The table below presents the results of our measurements. We repeated the same test on all coolers listed below. Each measurement was taken with the CPU at idle and at full load. In the models with a fan supporting PWM, the motherboard controlled the fan speed according to core load and temperature. On coolers with an integrated fan controller, we set the fan at the minumum speed on the idle test and at full speed on the full load test.

 

Idle Processor

Processor at Full Load

Cooler Room Temp. Noise Speed Core Temp. Noise Speed Core Temp.
Intel stock (socket LGA1156) 14 °C 44 dBA 1700 rpm 46 °C 54 dBA 2500 rpm 90 °C
Cooler Master Hyper TX3 G1 14 °C 47 dBA 2050 rpm 33 °C 56 dBA 2900 rpm 62 °C
Zalman CNPS10X Extreme 14 °C 45 dBA 1400 rpm 27 °C 53 dBA 1950 rpm 51 °C
Thermaltake Silent 1156 14 °C 44 dBA 1200 rpm 38 °C 49 dBA 1750 rpm 69 °C
Noctua NH-D14 14 °C 49 dBA 1250 rpm 27 °C 49 dBA 1250 rpm 53 °C
Zalman CNPS10X Performa 14 °C 46 dBA 1500 rpm 28 °C 52 dBA 1950 rpm 54 °C
Prolimatech Megahalems 14 °C 40 dBA 750 rpm 27 °C 60 dBA 2550 rpm 50 °C
Thermaltake Frio 14 °C 46 dBA 1450 rpm 27 °C 60 dBA 2500 rpm 50 °C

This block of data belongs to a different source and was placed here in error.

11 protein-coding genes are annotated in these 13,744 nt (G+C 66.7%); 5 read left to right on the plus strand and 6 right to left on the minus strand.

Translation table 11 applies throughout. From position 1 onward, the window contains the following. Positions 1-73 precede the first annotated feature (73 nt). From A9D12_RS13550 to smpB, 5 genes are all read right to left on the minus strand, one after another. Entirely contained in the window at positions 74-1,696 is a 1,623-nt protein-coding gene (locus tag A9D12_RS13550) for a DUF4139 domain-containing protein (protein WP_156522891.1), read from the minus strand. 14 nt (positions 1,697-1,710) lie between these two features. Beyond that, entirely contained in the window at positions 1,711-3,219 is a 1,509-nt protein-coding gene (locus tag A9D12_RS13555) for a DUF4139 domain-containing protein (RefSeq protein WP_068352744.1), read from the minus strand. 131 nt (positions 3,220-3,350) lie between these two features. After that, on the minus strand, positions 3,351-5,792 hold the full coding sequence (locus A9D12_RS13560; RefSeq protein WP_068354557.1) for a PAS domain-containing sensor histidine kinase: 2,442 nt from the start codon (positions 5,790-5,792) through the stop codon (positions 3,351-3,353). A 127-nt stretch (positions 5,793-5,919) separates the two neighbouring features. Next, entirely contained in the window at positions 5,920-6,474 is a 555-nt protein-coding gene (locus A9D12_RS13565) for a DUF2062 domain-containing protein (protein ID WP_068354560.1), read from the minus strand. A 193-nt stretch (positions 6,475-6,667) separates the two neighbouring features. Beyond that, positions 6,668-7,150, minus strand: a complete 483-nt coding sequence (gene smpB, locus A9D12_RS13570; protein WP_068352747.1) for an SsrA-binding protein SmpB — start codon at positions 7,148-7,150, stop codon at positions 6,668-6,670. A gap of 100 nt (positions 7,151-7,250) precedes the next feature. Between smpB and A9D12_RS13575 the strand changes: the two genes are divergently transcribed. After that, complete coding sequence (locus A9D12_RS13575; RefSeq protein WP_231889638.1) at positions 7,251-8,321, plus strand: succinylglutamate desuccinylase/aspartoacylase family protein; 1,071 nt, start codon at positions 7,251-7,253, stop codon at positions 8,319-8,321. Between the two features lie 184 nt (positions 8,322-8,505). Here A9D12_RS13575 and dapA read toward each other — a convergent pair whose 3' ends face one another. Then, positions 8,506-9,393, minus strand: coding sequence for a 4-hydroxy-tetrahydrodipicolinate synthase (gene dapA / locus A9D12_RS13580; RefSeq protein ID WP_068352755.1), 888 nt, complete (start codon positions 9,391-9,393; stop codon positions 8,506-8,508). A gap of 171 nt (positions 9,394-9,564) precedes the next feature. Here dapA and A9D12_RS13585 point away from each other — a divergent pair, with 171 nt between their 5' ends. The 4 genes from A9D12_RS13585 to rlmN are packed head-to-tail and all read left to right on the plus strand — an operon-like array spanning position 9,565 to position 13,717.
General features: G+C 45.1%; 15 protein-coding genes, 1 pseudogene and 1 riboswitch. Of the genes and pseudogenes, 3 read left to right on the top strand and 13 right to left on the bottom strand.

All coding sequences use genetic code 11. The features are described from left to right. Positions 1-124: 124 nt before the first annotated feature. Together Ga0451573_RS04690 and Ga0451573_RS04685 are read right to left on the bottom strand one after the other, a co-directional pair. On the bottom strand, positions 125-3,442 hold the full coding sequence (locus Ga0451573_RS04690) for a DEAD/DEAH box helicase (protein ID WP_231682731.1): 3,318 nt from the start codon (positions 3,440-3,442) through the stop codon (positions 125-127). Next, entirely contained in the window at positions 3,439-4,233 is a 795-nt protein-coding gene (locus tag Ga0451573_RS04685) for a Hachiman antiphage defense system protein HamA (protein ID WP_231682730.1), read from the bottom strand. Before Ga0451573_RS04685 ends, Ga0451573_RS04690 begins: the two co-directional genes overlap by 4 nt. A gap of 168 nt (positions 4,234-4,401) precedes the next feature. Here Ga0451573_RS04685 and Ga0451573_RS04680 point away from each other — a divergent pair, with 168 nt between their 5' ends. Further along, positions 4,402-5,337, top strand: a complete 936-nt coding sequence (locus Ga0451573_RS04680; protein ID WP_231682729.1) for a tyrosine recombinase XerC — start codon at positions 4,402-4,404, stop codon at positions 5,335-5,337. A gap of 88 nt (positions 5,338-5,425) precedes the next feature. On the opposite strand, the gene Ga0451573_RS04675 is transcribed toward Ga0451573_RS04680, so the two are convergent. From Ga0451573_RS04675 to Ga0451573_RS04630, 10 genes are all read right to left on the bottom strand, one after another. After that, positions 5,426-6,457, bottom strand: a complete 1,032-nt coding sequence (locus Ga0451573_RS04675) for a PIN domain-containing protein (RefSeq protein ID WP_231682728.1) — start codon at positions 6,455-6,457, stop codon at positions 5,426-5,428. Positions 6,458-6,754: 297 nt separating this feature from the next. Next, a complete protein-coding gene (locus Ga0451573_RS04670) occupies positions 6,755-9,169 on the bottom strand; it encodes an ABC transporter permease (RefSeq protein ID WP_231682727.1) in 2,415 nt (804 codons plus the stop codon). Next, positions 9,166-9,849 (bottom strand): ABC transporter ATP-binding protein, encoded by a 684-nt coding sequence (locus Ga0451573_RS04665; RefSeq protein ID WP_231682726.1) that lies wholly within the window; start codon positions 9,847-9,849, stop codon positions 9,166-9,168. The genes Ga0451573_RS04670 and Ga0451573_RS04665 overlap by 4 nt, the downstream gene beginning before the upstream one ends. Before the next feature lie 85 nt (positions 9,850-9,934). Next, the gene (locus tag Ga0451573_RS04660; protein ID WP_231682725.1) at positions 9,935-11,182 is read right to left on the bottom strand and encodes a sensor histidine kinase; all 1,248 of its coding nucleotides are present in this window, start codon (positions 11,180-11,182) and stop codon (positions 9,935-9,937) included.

In the graph below, at full load you can see how many degrees Celsius hotter the CPU core is than the air outside the case. The lower this difference, the better is the performance of the cooler.

Thermaltake Frio

[nextpage title=”Main Specifications”]

The main features of the Thermaltake Frio CPU cooler include:

  • Application: Socket LGA775, 1156, 1366, AM3, AM2+, and AM2 processors
  • Fins: Aluminum
  • Base: Copper
  • Heat-pipes: Five 8 mm copper heat-pipes
  • Fans: two, 120 mm
  • Nominal fan speed: 2,500 rpm
  • Fan air flow: 101.6 cfm
  • Maximum power consumption: 6 W
  • Nominal noise level: 43 dBA
  • Weight: 2,3 lbs (1,042 g)
  • More information: https://www.thermaltakeusa.com
  • Average price in the US*: USD 55.00

* Researched at Newegg.com on the day we published this review.

[nextpage title=”Conclusions”]

Thermaltake did a great job with the Frio. It reaches the same cooling performance of the most efficient cooler we tested so far, which means it is a true high-end air cooler. As expected on 
a top-performance cooler, its weak point is its noise level, but you can use the included potentiometers to slow down the fans, reducing noise.

The good point is that Frio is not too expensive. Its price tag is compatible with most similar-designed coolers.

With its excellent cooling performance and good cost/benefit ratio, Thermaltake Frio receives the Hardware Secrets Golden Award.